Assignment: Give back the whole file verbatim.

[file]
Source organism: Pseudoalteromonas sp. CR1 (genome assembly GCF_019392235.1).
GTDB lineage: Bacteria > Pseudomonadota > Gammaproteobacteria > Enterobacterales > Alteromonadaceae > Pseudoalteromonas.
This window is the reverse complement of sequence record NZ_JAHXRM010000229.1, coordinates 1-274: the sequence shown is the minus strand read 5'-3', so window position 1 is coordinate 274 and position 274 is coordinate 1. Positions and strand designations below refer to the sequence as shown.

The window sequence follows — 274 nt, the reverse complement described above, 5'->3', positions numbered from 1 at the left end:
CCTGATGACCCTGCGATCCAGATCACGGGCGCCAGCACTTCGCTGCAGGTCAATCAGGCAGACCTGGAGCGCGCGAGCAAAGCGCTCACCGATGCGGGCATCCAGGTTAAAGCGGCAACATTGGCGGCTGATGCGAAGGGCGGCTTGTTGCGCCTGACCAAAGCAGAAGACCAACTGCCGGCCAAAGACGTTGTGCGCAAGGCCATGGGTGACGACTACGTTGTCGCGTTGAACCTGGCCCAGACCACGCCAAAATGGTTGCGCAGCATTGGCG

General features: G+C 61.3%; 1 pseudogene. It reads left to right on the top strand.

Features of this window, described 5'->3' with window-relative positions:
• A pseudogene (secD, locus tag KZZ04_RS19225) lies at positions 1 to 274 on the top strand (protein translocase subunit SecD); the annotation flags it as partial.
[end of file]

Source organism: Pseudoalteromonas sp. CR1 (genome assembly GCF_019392235.1).
GTDB lineage: Bacteria > Pseudomonadota > Gammaproteobacteria > Enterobacterales > Alteromonadaceae > Pseudoalteromonas.
This window is the reverse complement of sequence record NZ_JAHXRM010000229.1, coordinates 1-274: the sequence shown is the minus strand read 5'-3', so window position 1 is coordinate 274 and position 274 is coordinate 1. Positions and strand designations below refer to the sequence as shown.

The window sequence follows — 274 nt, the reverse complement described above, 5'->3', positions numbered from 1 at the left end:
CCTGATGACCCTGCGATCCAGATCACGGGCGCCAGCACTTCGCTGCAGGTCAATCAGGCAGACCTGGAGCGCGCGAGCAAAGCGCTCACCGATGCGGGCATCCAGGTTAAAGCGGCAACATTGGCGGCTGATGCGAAGGGCGGCTTGTTGCGCCTGACCAAAGCAGAAGACCAACTGCCGGCCAAAGACGTTGTGCGCAAGGCCATGGGTGACGACTACGTTGTCGCGTTGAACCTGGCCCAGACCACGCCAAAATGGTTGCGCAGCATTGGCG

General features: G+C 61.3%; 1 pseudogene. It reads left to right on the top strand.

Features of this window, described 5'->3' with window-relative positions:
• A pseudogene (secD, locus tag KZZ04_RS19225) lies at positions 1 to 274 on the top strand (protein translocase subunit SecD); the annotation flags it as partial.